Fine Gael's Richard Bruton has defended his party's position following its reversal of a threat to block the Taoiseach from attending an important EU summit by refusing to sanction a pairing arrangement for Dáil votes.
The practice of pairing - where the Opposition agrees to one of its deputies abstaining from a Dáil vote in instances where a Government deputy cannot vote due to absence - has been widely used to enable Govt members carry out official business.
The arrangement has been thrust into the spotlight after Fine Gael refused to sanction pairing for Tánaiste Mary Coughlan to attend an Enterprise Ireland event in the US, saying she should instead remain at home for the reconvening of the new Dáil term.
However the party's stance came in for heavy criticism with Labour's Ruairi Quinn eventually sidestepping his Opposition colleagues by offering what he called a "one-off pact" - a pairing arrangement to enable the Tánaiste travel Stateside.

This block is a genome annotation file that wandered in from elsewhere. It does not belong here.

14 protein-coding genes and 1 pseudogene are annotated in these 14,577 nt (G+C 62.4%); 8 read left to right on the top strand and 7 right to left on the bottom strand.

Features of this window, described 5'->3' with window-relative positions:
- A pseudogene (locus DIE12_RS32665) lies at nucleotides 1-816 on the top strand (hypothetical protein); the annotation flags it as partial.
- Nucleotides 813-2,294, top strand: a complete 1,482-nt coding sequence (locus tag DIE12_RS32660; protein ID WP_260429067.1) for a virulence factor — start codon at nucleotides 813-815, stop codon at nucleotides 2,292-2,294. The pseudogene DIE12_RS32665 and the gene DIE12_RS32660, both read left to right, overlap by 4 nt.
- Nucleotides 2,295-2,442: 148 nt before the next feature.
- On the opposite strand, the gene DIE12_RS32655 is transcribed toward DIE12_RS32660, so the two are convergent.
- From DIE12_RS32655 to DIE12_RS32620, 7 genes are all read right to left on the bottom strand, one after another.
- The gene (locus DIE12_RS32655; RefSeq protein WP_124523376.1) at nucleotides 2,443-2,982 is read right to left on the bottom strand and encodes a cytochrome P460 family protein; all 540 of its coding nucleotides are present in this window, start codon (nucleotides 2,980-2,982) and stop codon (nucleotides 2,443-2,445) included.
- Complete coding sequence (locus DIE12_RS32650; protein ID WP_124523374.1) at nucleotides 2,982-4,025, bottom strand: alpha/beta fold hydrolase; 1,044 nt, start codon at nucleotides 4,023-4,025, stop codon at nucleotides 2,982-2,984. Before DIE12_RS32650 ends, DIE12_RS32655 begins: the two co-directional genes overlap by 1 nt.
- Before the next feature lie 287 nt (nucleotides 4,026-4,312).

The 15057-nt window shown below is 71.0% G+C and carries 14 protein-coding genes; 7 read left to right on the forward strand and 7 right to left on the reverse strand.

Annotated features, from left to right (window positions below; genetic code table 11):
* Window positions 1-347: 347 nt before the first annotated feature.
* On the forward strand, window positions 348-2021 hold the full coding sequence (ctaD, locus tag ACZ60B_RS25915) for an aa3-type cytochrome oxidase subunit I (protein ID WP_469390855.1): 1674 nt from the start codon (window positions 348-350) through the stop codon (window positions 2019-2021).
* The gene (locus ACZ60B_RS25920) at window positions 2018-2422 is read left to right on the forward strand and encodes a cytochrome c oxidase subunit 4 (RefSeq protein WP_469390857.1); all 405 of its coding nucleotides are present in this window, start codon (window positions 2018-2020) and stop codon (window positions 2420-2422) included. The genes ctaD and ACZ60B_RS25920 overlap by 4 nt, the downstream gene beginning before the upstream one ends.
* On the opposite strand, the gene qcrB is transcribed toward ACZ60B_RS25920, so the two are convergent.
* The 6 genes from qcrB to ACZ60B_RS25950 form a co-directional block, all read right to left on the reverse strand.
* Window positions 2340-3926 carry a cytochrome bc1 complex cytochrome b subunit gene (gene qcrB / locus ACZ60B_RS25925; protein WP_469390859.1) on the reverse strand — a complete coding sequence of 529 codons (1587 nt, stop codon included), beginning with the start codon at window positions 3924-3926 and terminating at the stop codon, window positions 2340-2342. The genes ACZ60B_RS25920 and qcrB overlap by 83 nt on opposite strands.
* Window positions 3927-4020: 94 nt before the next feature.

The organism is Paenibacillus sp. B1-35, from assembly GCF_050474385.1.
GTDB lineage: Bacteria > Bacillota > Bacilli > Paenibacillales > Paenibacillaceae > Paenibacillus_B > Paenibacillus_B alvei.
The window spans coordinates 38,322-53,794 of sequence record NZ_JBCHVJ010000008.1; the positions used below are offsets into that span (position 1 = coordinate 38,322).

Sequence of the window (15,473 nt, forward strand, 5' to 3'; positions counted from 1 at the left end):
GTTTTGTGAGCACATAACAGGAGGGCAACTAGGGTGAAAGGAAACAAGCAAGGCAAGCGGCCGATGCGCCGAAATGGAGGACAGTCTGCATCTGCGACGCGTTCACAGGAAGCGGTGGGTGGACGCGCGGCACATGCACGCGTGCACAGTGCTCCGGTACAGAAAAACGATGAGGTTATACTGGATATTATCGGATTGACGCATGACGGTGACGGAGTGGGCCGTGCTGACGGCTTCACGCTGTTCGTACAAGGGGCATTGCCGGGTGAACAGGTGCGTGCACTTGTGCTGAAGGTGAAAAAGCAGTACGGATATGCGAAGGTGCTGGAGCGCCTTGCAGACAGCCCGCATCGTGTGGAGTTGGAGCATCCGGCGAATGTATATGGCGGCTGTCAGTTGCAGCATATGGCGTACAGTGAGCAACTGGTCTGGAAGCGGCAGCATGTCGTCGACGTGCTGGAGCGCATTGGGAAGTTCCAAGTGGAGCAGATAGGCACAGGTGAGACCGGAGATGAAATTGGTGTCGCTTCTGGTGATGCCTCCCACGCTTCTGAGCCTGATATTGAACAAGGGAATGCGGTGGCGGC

Fine Gael also said it intended to only offer pairings where Govt members were obliged to attend meetings of the EU Council of Ministers or the North-South Ministerial Council.
But when the Irish Times ran a front page story suggesting the party's position could block a trip to Brussels by the Taoiseach to attend next week's Asia-Europe summit, Fine Gael quickly reversed its position.
Today Deputy Bruton defended his party's performance on the issue of pairing over the last number of days, saying that the strategy had been engineered in an attempt to bring about an early election.
"I think the people… want an election," Deputy Bruton said.
"I think the people have already recognised that this Government has lost the plot, and that the best way to address our economic problems is with a new government.
"That is Fine Gael's determination - to bring that about as quickly as possible."